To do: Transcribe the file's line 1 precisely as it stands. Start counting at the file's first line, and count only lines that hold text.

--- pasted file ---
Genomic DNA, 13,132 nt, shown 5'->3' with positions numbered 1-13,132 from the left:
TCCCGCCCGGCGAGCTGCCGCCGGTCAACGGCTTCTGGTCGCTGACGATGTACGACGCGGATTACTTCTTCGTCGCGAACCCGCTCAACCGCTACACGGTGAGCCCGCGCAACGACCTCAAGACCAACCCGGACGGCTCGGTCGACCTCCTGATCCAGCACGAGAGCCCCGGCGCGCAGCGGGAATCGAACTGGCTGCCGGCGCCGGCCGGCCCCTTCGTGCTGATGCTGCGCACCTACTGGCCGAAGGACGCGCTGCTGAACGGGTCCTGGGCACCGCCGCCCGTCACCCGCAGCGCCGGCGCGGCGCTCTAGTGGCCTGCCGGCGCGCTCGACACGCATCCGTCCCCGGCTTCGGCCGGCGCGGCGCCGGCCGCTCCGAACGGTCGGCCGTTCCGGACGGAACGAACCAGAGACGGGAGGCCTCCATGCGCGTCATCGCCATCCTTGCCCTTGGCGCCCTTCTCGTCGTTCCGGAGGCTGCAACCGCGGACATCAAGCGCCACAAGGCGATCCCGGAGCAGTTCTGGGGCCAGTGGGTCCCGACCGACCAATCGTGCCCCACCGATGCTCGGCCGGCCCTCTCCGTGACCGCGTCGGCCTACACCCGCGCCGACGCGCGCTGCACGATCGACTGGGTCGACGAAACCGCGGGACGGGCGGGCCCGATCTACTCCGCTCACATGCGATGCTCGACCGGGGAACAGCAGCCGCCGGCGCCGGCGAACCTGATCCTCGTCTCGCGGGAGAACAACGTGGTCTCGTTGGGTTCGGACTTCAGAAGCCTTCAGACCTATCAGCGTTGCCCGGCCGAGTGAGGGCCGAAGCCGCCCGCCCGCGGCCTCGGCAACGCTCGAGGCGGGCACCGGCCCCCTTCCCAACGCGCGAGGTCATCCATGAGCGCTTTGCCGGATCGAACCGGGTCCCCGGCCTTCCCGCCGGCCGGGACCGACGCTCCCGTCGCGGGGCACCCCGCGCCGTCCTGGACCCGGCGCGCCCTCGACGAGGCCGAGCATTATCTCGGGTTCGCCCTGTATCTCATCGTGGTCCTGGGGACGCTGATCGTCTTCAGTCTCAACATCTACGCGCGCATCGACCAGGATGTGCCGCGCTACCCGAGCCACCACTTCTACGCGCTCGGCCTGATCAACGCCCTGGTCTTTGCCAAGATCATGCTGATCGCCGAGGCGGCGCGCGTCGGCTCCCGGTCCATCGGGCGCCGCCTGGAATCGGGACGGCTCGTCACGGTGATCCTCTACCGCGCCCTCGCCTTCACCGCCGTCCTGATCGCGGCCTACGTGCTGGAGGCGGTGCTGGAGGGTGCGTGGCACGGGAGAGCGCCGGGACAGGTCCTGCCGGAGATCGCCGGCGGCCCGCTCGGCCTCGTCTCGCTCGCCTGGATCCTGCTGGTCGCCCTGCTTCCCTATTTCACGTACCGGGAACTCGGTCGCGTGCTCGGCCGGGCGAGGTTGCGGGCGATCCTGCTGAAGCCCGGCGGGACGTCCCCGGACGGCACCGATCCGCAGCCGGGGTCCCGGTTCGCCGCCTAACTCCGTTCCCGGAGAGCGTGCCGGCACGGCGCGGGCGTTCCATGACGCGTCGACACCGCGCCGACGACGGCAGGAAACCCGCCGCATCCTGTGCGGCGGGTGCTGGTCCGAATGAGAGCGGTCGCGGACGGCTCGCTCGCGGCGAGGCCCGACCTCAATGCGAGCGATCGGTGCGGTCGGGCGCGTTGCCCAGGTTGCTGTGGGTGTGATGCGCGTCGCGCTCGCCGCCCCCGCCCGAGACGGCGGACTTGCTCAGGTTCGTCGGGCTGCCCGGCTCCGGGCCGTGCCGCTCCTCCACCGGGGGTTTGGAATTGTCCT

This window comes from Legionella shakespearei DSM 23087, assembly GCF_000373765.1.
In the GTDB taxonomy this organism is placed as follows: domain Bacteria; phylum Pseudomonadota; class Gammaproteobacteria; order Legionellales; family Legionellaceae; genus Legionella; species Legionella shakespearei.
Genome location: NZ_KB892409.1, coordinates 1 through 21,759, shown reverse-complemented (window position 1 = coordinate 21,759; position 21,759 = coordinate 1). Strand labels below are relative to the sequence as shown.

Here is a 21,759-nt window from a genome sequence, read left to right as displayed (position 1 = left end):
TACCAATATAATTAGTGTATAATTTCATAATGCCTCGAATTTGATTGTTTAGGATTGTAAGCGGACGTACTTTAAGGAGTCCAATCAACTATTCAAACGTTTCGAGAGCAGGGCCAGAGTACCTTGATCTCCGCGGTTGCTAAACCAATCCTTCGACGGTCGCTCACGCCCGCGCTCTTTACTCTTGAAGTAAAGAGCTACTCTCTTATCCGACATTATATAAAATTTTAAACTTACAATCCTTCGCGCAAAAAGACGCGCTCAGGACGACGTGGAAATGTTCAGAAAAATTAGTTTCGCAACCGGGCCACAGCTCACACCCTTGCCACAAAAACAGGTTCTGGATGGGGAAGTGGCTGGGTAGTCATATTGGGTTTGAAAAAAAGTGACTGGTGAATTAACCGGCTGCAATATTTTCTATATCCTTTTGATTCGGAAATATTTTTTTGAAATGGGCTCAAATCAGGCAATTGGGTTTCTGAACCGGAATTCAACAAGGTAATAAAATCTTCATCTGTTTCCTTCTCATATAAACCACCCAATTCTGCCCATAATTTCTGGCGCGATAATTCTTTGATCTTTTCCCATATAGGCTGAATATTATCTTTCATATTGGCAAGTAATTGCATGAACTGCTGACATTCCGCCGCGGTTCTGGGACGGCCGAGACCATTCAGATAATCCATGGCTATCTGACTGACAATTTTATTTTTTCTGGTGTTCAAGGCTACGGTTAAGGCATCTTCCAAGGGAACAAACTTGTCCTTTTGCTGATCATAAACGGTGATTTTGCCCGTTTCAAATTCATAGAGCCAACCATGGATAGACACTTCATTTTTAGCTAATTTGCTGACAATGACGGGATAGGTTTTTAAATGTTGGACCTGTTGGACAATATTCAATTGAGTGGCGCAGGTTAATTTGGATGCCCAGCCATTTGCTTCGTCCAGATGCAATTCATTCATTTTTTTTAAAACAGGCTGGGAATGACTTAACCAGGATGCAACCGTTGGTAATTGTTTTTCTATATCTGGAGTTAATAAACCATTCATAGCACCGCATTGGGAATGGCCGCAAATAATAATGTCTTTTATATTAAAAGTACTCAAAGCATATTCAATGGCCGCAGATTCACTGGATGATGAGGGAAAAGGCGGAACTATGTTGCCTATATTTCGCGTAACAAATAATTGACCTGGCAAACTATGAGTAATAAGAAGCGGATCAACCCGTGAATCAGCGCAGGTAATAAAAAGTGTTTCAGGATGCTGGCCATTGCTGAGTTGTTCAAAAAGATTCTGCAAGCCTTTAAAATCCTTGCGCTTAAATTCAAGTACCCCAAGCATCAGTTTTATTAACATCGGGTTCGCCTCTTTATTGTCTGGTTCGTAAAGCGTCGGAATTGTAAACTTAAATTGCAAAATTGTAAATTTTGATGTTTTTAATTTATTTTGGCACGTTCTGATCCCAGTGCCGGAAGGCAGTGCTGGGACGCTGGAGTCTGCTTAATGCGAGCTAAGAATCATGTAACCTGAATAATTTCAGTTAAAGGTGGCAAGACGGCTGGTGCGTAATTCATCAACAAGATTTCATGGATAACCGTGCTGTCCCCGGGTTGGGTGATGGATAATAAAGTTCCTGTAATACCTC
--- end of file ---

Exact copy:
Genomic DNA, 13,132 nt, shown 5'->3' with positions numbered 1-13,132 from the left: